Marvel-Big-Events.001-1.jpg

    As I said. The shock wore off. And now the fanbase is tired.

  12. #27
    Astonishing Member
    Join Date
    May 2014
    Posts
    3,668

    Default

    I am happy that Marvel did decide to hold off on the megaevents for a year. It makes the events coming up feel much more impactful.

  13. #28
    Astonishing Member Snoop Dogg's Avatar
    Join Date
    Nov 2018
    Posts
    2,317

    Default

    Quote Originally Posted by Rosebunse View Post
    I am happy that Marvel did decide to hold off on the megaevents for a year. It makes the events coming up feel much more impactful.
    i missed linewide events my unit was getting soft

    hope wotr is litty
    *Posts image of Geoff Shaw's Star-Lord*

    "Is that Kurt Cobain?"
    "HE LOOKS LIKE A WET RAT"

  14. #29
    Fantastic Member your_name_here's Avatar
    Join Date
    Jul 2018
    Posts
    329

    Default

    I actually don’t think the fanbase is tired of infighting, but more infighting for the SAKE of infighting. Civil War II came out of nowhere and was frankly ridiculously weak on plot. It could be event fatigue (moreso events without proper build up or reward) more than it was what was happening in them.
    Civil War set off a chain of events that worked and told a rewarding story when we saw the heroes inevitably bounce back in Siege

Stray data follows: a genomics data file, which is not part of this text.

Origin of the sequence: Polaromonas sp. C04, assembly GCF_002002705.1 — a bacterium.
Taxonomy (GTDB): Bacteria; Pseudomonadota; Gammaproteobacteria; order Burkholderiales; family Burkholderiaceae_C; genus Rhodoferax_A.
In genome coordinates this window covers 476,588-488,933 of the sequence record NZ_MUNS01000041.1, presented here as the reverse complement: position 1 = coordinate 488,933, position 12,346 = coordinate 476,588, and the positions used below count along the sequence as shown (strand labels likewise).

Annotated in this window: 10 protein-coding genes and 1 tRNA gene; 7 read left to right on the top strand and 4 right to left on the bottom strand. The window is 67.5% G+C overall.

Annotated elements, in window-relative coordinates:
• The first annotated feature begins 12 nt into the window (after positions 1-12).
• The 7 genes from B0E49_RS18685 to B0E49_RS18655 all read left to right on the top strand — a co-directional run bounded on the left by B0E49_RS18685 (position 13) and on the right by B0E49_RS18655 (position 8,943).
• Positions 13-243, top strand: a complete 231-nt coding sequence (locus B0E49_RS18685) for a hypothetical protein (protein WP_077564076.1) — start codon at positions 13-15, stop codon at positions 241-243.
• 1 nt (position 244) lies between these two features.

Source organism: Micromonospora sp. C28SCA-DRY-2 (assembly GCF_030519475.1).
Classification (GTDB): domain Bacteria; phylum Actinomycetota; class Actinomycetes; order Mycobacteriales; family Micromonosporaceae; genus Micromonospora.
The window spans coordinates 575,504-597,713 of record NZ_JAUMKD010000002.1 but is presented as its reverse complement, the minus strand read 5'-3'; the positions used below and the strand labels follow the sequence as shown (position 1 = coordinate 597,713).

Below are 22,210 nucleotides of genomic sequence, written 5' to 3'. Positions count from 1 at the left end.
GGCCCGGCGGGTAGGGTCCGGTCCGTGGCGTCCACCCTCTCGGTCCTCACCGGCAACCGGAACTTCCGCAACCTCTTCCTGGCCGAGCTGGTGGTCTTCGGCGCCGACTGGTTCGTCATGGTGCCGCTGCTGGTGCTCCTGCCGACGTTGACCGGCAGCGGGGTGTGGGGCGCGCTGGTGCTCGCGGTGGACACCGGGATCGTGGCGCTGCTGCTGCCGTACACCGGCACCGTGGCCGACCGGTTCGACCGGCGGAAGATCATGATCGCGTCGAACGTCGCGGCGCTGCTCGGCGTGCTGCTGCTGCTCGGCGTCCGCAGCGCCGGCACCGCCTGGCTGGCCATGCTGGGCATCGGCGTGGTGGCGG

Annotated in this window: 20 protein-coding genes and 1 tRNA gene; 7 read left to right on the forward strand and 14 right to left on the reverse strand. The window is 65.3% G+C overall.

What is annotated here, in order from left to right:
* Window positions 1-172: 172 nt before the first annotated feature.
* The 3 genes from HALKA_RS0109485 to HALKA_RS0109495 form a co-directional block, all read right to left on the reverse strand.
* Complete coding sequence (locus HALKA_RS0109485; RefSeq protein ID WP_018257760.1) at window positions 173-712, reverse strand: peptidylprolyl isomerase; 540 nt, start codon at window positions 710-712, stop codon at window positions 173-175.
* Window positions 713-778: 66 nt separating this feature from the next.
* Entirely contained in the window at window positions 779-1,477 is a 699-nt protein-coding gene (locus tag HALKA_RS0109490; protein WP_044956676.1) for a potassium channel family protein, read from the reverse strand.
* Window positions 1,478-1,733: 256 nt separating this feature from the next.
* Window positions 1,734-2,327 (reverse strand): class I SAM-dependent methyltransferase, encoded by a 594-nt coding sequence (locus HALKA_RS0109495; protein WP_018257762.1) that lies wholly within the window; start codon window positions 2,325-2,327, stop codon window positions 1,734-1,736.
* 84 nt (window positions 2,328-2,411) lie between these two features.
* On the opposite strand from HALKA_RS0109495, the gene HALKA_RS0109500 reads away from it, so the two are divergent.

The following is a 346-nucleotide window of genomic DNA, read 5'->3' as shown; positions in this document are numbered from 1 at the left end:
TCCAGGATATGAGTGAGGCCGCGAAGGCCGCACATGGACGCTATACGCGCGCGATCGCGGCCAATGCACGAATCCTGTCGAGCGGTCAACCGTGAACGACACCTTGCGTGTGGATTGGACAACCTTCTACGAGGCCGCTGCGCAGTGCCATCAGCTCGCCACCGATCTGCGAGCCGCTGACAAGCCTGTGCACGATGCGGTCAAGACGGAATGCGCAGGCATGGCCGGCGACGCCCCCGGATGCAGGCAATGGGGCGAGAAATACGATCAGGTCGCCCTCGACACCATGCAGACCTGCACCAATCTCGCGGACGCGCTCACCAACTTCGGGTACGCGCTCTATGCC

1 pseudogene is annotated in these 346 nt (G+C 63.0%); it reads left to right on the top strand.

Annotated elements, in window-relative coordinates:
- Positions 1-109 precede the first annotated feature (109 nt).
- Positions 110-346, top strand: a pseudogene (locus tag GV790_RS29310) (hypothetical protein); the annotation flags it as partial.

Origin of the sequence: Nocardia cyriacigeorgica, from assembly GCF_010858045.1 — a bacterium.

Hickmans Avengers almost revolved around the team falling apart, but you could argue it worked as that was the story he was actually wanting to tell.
    AvX is meh for me but could be argued it propelled X-Men into a different territory after (Cyclops especially).

    I suppose my point is if there is a story there, then it should be told because it’s interesting. I agree it should never be about sheer shock value.

  15. #30
    Fantastic Member capandkirby's Avatar
    Join Date
    Aug 2017
    Posts
    312

    Default

    Quote Originally Posted by your_name_here View Post
    I actually don’t think the fanbase is tired of infighting, but more infighting for the SAKE of infighting. Civil War II came out of nowhere and was frankly ridiculously weak on plot. It could be event fatigue (moreso events without proper build up or reward) more than it was what was happening in them.
    Civil War set off a chain of events that worked and told a rewarding story when we saw the heroes inevitably bounce back in Siege
    Hickmans Avengers almost revolved around the team falling apart, but you could argue it worked as that was the story he was actually wanting to tell.
    AvX is meh for me but could be argued it propelled X-Men into a different territory after (Cyclops especially).

    I suppose my point is if there is a story there, then it should be told because it’s interesting. I agree it should never be about sheer shock value.
    Excellent point. I think you're right about that. How the story is told makes a big difference. Especially if the characters grow from the experience. Definitely not thinking everything should be wine and roses all the time, that wouldn't be realistic and actually arguments can ultimately be productive as a motivating factor, pushing the characters towards a specific goal, if used correctly. They say the opposite of love isn't hate, it's indifference. So yeah, I agree, it's not necessarily the in-fighting itself that's wrong, but how it has been used recently.

Posting Permissions

  • You may not post new threads
  • You may not post replies
  • You may not post attachments
  • You may not edit your posts
  •